The German drugmaker has announced a partnership with Inflammasome Therapeutics, a company developing treatments for degenerative diseases, in order to work on the development of ‘up to three’ treatments for retinal diseases.
Under the agreement, Inflammasome will receive up to $160m (€145.56m) upfront, as well as R&D support, milestone payments and royalties based on sales, following the products’ commercialization.
The collaboration will see the partners combine Inflammasome’s intravitreal (IVT) drug delivery technology, with Boehringer Ingelheim’s compounds from its retinal disease pipeline portfolio.
IVT technology involves the administration of a long-acting biodegradable gel formulation by injection into the eye.
A spokesperson for Boehringer could not specify the development stage of the compounds, however, the treatments will target age-related macular degeneration, diabetic retinopathy, and diabetic macular edema.
The companies claim that the potential treatments will answer a high unmet need, with 82 million patients affected by one of the above three diseases in seven countries (US, Japan, Germany, United Kingdom, Spain, Italy and France) in 2019.
Additionally, according to Boehringer, the prevalence rates of these and other retinal diseases are expected to increase over the next 10 years due to aging populations and increasing incidence of diabetes.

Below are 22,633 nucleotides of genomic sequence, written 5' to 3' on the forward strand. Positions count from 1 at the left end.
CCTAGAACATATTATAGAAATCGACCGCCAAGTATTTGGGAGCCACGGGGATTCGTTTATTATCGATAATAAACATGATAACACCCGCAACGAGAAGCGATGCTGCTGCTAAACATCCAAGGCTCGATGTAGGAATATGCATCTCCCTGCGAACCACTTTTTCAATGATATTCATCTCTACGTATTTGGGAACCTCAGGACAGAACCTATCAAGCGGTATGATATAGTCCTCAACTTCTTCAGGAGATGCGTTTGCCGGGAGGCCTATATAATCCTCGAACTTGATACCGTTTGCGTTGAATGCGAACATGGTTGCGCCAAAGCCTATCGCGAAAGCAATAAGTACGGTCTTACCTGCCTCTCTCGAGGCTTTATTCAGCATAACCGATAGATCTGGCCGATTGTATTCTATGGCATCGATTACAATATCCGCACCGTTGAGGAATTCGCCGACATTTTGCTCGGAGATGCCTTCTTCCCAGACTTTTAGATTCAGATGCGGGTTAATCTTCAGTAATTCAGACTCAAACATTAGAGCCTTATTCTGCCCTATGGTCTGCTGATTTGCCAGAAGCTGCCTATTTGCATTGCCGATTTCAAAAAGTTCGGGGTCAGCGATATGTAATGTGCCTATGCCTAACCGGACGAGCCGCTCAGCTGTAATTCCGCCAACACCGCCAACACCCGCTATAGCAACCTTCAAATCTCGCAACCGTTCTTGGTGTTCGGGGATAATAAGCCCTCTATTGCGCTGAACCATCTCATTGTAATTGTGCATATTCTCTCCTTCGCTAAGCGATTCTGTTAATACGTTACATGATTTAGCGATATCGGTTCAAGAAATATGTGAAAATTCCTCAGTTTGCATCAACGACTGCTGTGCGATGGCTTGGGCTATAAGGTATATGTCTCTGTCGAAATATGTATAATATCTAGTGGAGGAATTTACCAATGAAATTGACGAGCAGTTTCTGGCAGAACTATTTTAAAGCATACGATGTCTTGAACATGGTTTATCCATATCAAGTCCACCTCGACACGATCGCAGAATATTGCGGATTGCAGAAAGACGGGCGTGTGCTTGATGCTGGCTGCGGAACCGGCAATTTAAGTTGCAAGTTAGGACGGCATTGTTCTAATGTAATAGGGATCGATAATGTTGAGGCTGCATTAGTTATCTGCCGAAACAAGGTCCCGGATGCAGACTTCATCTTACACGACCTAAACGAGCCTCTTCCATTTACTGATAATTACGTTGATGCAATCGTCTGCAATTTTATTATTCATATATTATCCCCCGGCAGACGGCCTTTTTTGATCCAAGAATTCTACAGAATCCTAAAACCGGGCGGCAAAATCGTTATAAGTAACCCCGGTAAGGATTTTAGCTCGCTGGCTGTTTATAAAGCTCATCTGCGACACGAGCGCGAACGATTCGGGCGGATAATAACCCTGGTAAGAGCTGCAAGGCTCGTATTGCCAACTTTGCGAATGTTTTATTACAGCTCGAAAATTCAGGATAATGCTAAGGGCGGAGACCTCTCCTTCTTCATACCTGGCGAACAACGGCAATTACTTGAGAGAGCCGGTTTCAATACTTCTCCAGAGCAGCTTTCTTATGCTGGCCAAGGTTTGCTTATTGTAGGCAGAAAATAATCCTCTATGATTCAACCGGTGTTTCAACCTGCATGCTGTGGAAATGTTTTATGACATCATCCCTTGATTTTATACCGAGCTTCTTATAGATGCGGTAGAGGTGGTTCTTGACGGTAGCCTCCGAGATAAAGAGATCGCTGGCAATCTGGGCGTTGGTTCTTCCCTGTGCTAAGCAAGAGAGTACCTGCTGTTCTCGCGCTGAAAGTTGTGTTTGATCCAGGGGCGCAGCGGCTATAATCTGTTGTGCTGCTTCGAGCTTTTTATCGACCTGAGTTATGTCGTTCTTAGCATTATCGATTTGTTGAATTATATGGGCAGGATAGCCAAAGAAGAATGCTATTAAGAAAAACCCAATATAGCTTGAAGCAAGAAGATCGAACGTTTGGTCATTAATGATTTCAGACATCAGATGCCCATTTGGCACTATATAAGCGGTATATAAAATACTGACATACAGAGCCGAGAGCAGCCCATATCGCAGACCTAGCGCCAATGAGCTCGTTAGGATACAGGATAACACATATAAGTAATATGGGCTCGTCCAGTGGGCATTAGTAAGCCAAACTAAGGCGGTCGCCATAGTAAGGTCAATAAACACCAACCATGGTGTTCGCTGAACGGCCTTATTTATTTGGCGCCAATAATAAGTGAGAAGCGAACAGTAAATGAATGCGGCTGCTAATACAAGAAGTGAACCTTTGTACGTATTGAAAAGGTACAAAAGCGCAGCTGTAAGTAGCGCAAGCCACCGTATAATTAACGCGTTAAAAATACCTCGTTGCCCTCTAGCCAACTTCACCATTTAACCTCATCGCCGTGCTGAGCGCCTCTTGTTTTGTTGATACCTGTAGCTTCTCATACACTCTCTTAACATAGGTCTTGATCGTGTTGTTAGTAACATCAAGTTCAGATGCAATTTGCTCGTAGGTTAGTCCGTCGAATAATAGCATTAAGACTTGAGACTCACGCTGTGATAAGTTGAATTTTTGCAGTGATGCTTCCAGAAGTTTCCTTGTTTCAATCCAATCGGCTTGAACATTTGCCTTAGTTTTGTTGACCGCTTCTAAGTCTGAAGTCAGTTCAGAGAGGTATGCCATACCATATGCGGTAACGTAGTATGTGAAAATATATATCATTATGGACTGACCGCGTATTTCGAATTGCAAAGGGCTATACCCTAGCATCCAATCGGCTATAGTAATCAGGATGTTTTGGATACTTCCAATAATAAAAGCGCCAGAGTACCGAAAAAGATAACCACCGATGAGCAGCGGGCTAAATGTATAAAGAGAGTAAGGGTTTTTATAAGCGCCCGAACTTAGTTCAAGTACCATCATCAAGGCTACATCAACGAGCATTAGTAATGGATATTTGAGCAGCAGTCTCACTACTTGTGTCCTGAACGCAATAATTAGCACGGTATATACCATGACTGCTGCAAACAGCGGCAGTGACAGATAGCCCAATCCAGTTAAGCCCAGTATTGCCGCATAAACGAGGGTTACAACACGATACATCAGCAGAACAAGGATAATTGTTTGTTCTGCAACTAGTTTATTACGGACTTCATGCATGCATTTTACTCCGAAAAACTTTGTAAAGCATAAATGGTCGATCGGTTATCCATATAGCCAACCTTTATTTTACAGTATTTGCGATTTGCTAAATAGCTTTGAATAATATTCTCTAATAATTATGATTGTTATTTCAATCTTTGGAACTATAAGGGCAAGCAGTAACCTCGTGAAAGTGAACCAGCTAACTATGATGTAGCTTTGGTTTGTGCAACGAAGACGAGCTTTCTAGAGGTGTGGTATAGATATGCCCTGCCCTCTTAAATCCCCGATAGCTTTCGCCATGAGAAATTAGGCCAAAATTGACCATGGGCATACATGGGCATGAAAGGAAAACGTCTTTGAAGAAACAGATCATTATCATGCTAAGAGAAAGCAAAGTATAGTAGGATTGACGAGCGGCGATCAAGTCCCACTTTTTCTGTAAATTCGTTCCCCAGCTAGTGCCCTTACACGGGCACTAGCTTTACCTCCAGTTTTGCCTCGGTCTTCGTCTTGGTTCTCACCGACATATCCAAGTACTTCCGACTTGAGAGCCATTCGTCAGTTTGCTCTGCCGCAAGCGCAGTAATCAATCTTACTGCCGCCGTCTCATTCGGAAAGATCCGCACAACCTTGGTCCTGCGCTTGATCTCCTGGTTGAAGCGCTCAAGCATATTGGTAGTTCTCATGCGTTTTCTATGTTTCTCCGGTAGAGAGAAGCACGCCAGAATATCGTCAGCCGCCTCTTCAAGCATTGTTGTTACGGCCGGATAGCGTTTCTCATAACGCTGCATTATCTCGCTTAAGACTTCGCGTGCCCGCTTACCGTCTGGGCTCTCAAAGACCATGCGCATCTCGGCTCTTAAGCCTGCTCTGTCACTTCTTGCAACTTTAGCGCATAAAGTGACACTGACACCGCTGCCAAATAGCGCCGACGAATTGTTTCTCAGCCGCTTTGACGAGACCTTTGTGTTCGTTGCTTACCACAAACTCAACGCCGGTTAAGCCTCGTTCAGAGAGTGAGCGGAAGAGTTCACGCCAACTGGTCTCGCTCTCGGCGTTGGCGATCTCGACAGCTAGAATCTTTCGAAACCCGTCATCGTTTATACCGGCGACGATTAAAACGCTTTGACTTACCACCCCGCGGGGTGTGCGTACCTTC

A safe path to the back of the eye
Asked about the benefits of IVT technology, a spokesperson for Inflammasome explained to us how medicines that are required to reach the back side of the eye are impeded from "a very efficient blood-eye barrier (similar to the blood-brain barrier)."
"Typically only 2-3% of an eye drop penetrates into the eye and that’s to the front (in front of the iris/lens). Very small quantities of drug penetrates to the back of the eye. Systemically administered drugs can penetrate, however patients generally need a high systemic dose to overcome the blood-eye barrier," the spokesperson said.
With IVT injection, the drug is placed directly at its site of action, which is behind the eye, preventing systemic side effects.
IVT technology requires 'only a tiny amount' of the compound to create a therapeutic dose, "vastly reducing or eliminating the risk of systemic side effects," according to the spokesperson.
This drug delivery technology is the only option for biologics such as Lucentis (ranibizumab) or Eylea (aflibercept), which target the vascular endothelial growth factor, the spokesperson noted.
"These large molecules have a half-life in the eye of approximately five days, so IVT injections need to be made frequently. In registration clinical trials, injections were made every 4-6 weeks. This is obviously a burden for patients and more advanced delivery techniques are being developed," the spokesperson added.
The founders of Inflammasome had previously developed four out of the five sustained release IVT devices that have been approved by the US Food and Drug Administration. These were Vitrasert and Retisert (implant devices), Iluvien and Yutiq (injection devices providing sustained release for approximately three years).